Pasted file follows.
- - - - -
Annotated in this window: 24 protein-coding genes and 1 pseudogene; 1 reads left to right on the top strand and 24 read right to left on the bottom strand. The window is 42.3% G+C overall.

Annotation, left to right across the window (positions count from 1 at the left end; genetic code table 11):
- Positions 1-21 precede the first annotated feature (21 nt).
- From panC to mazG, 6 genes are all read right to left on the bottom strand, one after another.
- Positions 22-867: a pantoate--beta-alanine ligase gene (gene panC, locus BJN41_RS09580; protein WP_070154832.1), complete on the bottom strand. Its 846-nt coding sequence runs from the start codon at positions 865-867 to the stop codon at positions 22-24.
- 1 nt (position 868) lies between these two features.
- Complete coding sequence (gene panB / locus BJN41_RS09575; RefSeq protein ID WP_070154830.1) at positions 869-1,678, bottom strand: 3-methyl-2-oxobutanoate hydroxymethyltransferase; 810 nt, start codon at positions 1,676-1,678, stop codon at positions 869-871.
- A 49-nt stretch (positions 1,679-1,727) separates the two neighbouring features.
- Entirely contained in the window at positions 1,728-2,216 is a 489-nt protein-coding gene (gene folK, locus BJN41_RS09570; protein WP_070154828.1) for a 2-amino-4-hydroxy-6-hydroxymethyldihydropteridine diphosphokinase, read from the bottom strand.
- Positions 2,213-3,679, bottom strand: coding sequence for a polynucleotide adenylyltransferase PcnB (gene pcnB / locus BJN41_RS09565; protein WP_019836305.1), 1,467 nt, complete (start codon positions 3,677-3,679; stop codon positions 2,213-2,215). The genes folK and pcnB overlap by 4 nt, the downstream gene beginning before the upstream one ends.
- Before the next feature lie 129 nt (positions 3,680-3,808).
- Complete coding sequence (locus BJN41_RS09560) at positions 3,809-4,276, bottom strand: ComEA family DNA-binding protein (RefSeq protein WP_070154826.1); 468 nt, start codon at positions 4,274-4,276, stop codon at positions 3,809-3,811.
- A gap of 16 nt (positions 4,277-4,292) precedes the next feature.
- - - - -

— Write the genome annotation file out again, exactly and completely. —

Annotated in this window: 24 protein-coding genes and 1 pseudogene; 1 reads left to right on the top strand and 24 read right to left on the bottom strand. The window is 42.3% G+C overall.

Annotation, left to right across the window (positions count from 1 at the left end; genetic code table 11):
- Positions 1-21 precede the first annotated feature (21 nt).
- From panC to mazG, 6 genes are all read right to left on the bottom strand, one after another.
- Positions 22-867: a pantoate--beta-alanine ligase gene (gene panC, locus BJN41_RS09580; protein WP_070154832.1), complete on the bottom strand. Its 846-nt coding sequence runs from the start codon at positions 865-867 to the stop codon at positions 22-24.
- 1 nt (position 868) lies between these two features.
- Complete coding sequence (gene panB / locus BJN41_RS09575; RefSeq protein ID WP_070154830.1) at positions 869-1,678, bottom strand: 3-methyl-2-oxobutanoate hydroxymethyltransferase; 810 nt, start codon at positions 1,676-1,678, stop codon at positions 869-871.
- A 49-nt stretch (positions 1,679-1,727) separates the two neighbouring features.
- Entirely contained in the window at positions 1,728-2,216 is a 489-nt protein-coding gene (gene folK, locus BJN41_RS09570; protein WP_070154828.1) for a 2-amino-4-hydroxy-6-hydroxymethyldihydropteridine diphosphokinase, read from the bottom strand.
- Positions 2,213-3,679, bottom strand: coding sequence for a polynucleotide adenylyltransferase PcnB (gene pcnB / locus BJN41_RS09565; protein WP_019836305.1), 1,467 nt, complete (start codon positions 3,677-3,679; stop codon positions 2,213-2,215). The genes folK and pcnB overlap by 4 nt, the downstream gene beginning before the upstream one ends.
- Before the next feature lie 129 nt (positions 3,680-3,808).
- Complete coding sequence (locus BJN41_RS09560) at positions 3,809-4,276, bottom strand: ComEA family DNA-binding protein (RefSeq protein WP_070154826.1); 468 nt, start codon at positions 4,274-4,276, stop codon at positions 3,809-3,811.
- A gap of 16 nt (positions 4,277-4,292) precedes the next feature.